The Mid-Con 2-1-1 collapsed in the 4th quarter of 2015 to $13.90 from $21.53 the previous quarter. It bottomed out the next quarter at $10.44 and gradually clawed its way up until Hurricane Harvey hit last August, which drove the Mid-Con 2-1-1 up to $20.57 for that quarter. In the last quarter reported by CVRR (2Q18), the crack spread was $19.18 per barrel.
Projections For Q3
In the second quarter of 2018, CVRR reported net income of $118 million. MLPs use EBITDA (earnings before interest, taxes, depreciation, and amortization) and DCF (distributable cash flow) to better describe their business and show what distributions (dividends for MLPs) are possible. In 2Q, adjusted EBITDA was $147MM and DCF was $97MM.
So, what has changed from the second quarter to the third? First of all, the 2-1-1 crack spread has increased from $19.18 to $19.88 per barrel. They process about 220,000 barrels per day, so this change will add a little over $16MM to all of the above numbers.
In the second quarter, there was a power failure (from their external utility) which caused a shutdown of one of their refineries for a couple of weeks. In the conference call, management stated that this shutdown cost them about $16MM in net earnings for the quarter, so we can add this amount in as well.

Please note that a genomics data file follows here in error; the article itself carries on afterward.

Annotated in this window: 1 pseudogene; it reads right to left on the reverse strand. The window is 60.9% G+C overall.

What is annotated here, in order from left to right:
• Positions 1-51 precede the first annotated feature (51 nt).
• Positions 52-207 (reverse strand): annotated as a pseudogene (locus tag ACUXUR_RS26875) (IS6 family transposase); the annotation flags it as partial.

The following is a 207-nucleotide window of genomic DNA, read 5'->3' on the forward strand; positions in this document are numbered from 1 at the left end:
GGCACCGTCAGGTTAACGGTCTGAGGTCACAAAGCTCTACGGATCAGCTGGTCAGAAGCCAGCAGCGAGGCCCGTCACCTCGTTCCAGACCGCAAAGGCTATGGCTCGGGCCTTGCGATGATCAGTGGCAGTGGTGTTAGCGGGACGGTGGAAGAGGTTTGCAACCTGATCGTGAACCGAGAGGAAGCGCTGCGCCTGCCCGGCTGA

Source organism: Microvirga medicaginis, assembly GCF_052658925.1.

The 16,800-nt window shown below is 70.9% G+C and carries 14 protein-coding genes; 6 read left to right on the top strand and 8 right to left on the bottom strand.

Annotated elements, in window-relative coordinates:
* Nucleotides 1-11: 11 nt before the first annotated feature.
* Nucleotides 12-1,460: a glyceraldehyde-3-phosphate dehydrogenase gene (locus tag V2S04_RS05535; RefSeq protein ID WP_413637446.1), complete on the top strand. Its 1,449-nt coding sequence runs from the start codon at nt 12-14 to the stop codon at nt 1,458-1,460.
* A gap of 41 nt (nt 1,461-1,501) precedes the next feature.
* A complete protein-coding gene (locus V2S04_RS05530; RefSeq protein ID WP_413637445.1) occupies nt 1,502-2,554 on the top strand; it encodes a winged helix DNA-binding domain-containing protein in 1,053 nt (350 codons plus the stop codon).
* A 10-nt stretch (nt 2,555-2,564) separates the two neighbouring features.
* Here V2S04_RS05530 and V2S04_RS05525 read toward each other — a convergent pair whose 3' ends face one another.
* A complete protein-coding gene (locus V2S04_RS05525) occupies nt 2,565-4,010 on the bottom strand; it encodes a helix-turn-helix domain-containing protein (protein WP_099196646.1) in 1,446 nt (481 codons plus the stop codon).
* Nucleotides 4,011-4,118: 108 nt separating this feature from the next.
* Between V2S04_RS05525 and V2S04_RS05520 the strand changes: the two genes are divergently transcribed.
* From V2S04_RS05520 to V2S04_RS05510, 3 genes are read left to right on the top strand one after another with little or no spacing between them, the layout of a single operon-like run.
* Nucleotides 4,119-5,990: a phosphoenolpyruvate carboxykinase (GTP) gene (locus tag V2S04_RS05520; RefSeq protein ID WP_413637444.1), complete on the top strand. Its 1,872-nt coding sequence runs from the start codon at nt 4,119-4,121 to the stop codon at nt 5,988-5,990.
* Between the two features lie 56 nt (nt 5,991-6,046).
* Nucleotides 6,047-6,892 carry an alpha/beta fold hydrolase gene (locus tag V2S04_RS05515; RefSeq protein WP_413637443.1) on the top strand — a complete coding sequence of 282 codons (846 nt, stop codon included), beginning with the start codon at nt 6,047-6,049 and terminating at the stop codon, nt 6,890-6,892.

In the second quarter, RIN (renewable identification numbers - the ethanol mandate) cost CVRR $50MM in expenses. RINs cost an average of $.306 each in Q2. Their cost dropped to an average of $.207 in Q3. This reduces costs for the quarter by a little over $16MM (I know, this number keeps popping up, but I am rounding off). Just to clarify a little, oil refineries are required to blend a certain amount of ethanol (from corn) into their products as part of the "clean air/carbon neutral/conserve oil" mandate from the Federal Government. Refineries (like CVRR) that do not have access to ethanol must buy "RINs" to make up the difference. It has been claimed that the RIN market was being manipulated, forcing the price over $1 several times in the last few years. So, the decline in price here is a really big deal for CVRR.